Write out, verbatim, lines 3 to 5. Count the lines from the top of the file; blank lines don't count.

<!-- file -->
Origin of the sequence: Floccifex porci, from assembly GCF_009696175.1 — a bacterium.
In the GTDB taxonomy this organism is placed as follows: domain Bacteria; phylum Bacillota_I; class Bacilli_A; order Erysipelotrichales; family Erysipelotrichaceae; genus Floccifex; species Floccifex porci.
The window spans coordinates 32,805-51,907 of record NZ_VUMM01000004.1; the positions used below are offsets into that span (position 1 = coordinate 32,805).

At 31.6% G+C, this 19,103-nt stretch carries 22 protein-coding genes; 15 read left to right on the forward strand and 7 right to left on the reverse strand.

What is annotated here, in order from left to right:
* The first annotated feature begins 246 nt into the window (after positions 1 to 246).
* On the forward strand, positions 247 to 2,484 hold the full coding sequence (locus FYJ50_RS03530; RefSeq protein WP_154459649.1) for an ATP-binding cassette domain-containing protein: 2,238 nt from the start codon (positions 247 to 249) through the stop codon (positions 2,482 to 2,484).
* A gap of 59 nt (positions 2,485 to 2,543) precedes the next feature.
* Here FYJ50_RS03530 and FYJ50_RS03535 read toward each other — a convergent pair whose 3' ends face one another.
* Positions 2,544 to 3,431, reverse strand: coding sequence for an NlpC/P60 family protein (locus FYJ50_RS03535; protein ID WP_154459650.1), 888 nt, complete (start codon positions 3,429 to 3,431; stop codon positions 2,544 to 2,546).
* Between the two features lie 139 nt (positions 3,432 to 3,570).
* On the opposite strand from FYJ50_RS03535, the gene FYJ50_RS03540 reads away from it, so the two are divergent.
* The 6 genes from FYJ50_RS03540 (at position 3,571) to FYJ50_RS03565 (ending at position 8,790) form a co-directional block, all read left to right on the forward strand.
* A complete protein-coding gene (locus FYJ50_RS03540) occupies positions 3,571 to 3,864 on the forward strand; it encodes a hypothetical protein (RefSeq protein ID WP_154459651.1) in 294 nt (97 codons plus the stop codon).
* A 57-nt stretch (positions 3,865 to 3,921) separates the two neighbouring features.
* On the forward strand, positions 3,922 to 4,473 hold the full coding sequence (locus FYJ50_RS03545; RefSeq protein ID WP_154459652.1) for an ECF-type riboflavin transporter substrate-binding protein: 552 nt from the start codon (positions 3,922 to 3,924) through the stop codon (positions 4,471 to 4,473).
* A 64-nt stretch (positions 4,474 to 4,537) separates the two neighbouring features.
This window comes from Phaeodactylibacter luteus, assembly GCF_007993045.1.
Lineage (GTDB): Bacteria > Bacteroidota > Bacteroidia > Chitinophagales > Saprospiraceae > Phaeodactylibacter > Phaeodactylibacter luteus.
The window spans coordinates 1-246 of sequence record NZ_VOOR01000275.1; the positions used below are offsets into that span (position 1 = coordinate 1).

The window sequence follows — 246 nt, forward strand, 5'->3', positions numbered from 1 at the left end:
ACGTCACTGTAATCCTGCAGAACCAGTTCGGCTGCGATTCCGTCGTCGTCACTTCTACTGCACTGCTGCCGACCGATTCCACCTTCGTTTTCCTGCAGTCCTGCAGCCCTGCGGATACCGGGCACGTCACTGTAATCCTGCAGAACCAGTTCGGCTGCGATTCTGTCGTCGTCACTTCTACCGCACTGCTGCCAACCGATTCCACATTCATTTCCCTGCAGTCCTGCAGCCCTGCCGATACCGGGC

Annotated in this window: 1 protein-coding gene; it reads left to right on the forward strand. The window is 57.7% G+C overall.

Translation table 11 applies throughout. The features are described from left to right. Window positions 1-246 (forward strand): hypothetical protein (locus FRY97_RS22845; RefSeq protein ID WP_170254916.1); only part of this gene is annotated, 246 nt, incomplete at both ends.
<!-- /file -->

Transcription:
The window spans coordinates 32,805-51,907 of record NZ_VUMM01000004.1; the positions used below are offsets into that span (position 1 = coordinate 32,805).

At 31.6% G+C, this 19,103-nt stretch carries 22 protein-coding genes; 15 read left to right on the forward strand and 7 right to left on the reverse strand.

What is annotated here, in order from left to right: